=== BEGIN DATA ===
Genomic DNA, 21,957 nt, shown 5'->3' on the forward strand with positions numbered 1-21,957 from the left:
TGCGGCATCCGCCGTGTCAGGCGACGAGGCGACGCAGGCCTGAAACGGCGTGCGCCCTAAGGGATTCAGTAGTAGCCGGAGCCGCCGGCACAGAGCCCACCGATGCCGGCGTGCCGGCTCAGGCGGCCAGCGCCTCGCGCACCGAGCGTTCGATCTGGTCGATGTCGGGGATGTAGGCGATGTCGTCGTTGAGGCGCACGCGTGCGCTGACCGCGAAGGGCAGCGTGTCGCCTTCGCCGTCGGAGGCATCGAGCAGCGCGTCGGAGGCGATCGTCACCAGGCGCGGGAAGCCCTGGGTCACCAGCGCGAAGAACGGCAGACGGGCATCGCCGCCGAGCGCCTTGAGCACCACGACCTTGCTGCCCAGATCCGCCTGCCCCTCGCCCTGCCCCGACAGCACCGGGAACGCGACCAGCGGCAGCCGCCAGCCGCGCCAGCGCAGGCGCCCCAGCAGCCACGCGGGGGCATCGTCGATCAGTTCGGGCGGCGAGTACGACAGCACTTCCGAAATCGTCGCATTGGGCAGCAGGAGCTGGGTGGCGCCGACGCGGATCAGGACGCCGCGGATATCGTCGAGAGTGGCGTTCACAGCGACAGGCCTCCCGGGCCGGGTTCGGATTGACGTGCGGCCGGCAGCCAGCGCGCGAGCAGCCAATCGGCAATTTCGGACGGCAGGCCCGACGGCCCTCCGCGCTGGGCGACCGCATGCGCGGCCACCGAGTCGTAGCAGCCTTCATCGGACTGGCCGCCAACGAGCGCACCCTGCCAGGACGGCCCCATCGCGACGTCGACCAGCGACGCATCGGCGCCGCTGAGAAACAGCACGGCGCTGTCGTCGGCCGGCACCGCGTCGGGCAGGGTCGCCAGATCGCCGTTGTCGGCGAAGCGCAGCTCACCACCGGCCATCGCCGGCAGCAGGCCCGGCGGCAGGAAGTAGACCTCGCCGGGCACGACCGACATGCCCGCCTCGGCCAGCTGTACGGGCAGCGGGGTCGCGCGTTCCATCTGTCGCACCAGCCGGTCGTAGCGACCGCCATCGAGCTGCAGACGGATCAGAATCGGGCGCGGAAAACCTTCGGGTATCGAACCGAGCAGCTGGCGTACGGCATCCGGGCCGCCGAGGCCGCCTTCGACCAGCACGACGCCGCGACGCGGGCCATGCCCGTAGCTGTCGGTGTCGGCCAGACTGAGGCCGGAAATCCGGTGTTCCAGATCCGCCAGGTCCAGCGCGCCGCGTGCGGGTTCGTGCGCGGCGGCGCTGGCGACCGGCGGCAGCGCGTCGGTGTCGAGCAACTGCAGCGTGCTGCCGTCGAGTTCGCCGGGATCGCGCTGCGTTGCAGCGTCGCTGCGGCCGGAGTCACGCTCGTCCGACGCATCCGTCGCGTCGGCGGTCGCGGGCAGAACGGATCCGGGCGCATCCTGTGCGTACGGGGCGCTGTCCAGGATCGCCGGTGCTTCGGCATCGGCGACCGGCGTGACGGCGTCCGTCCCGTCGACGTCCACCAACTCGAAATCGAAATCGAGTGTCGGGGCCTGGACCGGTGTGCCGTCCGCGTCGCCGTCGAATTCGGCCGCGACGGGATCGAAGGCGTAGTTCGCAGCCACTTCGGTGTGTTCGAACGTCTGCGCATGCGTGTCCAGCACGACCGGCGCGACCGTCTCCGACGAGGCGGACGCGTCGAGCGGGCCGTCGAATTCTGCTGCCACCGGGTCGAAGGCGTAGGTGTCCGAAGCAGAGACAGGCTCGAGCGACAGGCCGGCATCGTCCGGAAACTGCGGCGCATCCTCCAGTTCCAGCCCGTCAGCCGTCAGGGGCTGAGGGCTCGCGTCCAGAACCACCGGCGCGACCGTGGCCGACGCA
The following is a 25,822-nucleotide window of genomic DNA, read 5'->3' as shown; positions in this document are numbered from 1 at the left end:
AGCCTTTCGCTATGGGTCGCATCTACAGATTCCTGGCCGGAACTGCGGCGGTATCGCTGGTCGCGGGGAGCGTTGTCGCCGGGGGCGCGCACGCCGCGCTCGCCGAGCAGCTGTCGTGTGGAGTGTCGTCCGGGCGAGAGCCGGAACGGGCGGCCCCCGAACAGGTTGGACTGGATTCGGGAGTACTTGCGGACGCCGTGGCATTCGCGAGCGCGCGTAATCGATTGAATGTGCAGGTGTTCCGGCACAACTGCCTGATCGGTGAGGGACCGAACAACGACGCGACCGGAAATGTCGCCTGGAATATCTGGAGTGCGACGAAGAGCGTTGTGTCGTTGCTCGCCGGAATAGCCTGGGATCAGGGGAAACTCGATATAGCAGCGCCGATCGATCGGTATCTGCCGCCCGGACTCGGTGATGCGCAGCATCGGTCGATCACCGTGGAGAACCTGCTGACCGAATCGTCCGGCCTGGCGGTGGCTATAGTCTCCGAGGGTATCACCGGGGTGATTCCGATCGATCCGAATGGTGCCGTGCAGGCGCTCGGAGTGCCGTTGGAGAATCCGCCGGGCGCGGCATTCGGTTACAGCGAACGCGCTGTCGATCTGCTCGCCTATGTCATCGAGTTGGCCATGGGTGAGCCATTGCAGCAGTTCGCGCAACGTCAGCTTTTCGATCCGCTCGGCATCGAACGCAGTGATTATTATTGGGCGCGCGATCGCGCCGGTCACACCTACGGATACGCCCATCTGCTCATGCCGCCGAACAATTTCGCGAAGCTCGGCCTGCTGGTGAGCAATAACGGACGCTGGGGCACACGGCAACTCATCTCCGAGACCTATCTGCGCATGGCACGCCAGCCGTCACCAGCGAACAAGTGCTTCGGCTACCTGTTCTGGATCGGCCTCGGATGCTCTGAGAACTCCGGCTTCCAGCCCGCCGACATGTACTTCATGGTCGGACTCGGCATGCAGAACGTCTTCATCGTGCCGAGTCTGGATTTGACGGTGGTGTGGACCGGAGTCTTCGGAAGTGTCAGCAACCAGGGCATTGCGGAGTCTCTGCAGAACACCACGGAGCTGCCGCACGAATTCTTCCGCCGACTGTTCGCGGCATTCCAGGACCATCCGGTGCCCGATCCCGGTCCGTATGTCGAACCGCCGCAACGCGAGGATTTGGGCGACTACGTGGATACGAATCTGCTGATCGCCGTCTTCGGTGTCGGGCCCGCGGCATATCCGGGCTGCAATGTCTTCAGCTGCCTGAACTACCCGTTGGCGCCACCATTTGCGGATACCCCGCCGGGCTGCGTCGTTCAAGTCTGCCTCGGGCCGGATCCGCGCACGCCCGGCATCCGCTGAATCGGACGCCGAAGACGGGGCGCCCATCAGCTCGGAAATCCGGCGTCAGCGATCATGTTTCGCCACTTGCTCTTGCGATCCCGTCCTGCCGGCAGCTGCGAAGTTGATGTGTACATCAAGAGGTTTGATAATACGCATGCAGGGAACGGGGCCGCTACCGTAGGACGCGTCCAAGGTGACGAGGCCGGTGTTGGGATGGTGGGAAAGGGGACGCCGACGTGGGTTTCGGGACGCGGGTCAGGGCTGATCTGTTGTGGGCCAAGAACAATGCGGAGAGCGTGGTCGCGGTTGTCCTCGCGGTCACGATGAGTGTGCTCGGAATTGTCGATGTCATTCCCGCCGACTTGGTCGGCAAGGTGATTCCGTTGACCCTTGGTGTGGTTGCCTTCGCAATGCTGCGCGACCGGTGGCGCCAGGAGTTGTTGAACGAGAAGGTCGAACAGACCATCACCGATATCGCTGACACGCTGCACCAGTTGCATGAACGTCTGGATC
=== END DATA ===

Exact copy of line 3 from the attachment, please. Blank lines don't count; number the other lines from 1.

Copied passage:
The following is a 25,822-nucleotide window of genomic DNA, read 5'->3' as shown; positions in this document are numbered from 1 at the left end: